### Re: voting by m of n digital signature?

```
James A. Donald writes:
-+---
| Is there a way of constructing a digital signature so
| that the signature proves that at least m possessors of
| secret keys corresponding to n public keys signed, for n
| a dozen or less, without revealing how many more than m,
| or which ones signed?
|

quorum threshhold crypto; if Avishai Wool or Moti Yung
or Yvo Desmedt or Yair Frankel or...  are here on this
list, they should answer

a *tiny* contribution on my part

http://geer.tinho.net/geer.yung.pdf

humbly,

--dan

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### Re: Bitcoin P2P e-cash paper

```
--
James A. Donald wrote:
OK, suppose one node incorporates a bunch of
transactions in its proof of work, all of them honest
legitimate single spends and another node
incorporates a different bunch of transactions in its
proof of work, all of them equally honest legitimate
single spends, and both proofs are generated at about
the same time.

What happens then?

Satoshi Nakamoto wrote:
They both broadcast their blocks.  All nodes receive
them and keep both, but only work on the one they
received first.  We'll suppose exactly half received
one first, half the other.

In a short time, all the transactions will finish
propagating so that everyone has the full set.  The
nodes working on each side will be trying to add the
transactions that are missing from their side.  When
the next proof-of-work is found, whichever previous
block that node was working on, that branch becomes
longer and the tie is broken.  Whichever side it is,
the new block will contain the other half of the
transactions, so in either case, the branch will
contain all transactions.  Even in the unlikely event
that a split happened twice in a row, both sides of
the second split would contain the full set of
transactions anyway.

It's not a problem if transactions have to wait one or
a few extra cycles to get into a block.

So what happened to the coin that lost the race?

On the one hand, we want people who make coins to be
motivated to keep and record all transactions, and
obtain an up to date record of all transactions in a
timely manner.  On the other hand, it is a bit harsh if
the guy who came second is likely to lose his coin.

Further, your description of events implies restrictions
on timing and coin generation - that the entire network
generates coins slowly compared to the time required for
news of a new coin to flood the network, otherwise the
chains diverge more and more, and no one ever knows
which chain is the winner.

You need to make these restrictions explicit, for
network flood time may well be quite slow.

Which implies that the new coin rate is slower.

We want spenders to have certainty that their
transaction is valid at the time it takes a spend to
flood the network, not at the time it takes for branch
races to be resolved.

At any given time, for example at 1 040 689 138 seconds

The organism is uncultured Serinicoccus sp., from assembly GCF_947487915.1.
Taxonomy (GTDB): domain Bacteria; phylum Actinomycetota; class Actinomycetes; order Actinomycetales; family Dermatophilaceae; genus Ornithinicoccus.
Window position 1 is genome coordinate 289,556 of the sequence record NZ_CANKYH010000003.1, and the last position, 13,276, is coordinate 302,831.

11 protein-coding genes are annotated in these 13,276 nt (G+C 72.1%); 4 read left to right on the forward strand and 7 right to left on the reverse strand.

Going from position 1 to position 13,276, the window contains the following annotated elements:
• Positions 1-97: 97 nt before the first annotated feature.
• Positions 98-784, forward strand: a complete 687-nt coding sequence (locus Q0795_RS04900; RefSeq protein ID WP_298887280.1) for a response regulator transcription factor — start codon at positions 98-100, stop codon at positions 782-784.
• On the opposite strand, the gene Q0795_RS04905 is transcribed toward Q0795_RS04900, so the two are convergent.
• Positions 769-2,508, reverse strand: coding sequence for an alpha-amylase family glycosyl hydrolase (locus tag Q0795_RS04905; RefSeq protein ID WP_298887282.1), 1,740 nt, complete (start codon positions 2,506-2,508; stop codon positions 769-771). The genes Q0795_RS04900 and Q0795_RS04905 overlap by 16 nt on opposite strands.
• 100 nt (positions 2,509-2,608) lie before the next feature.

we can look back at the past and say:

At 1 040 688 737 seconds, node 5 was *it*, and
he incorporated all the coins he had discovered
into the chain, and all the new transactions he
knew about on top of the previous link

At 1 040 688 792 seconds, node 2 was *it*, and
he incorporated all the coins he had discovered
into the chain, and all the new transactions he
knew about into the chain on top of node 5's

At 1 040 688 745 seconds, node 7 was *it*, and
he incorporated all the coins he had discovered
into the chain, and all the new transactions he
knew about into the chain on top of node 2's

But no one can know who is *it* right now

So how does one know when to reveal one's coins?  One
solution is that one does not.  One incorporates a hash
of the coin secret whenever one thinks one might be
*it*, and after that hash is securely in the chain,
after one knows that one was *it* at the time, one can
then safely spend the coin that one has found, revealing
the secret.

This solution takes care of the coin revelation problem,
but does not solve the spend recording problem.  If one
node is ignoring all spends that it does not care about,
it suffers no adverse consequences.  We need a protocol
in which your prospects of becoming *it* also depend on
being seen by other nodes as having a reasonably up to
date and complete list of spends - which this protocol
is not, and your protocol is not either.

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### Re: Bitcoin P2P e-cash paper

```James A. Donald wrote:
Furthermore, it cannot be made to work, as in the
proposed system the work of tracking who owns what coins
is paid for by seigniorage, which requires inflation.

If you're having trouble with the inflation issue, it's easy to tweak it for
transaction fees instead.  It's as simple as this: let the output value from
any transaction be 1 cent less than the input value.  Either the client
software automatically writes transactions for 1 cent more than the intended
payment value, or it could come out of the payee's side.  The incentive value
when a node finds a proof-of-work for a block could be the total of the fees in
the block.

Satoshi Nakamoto

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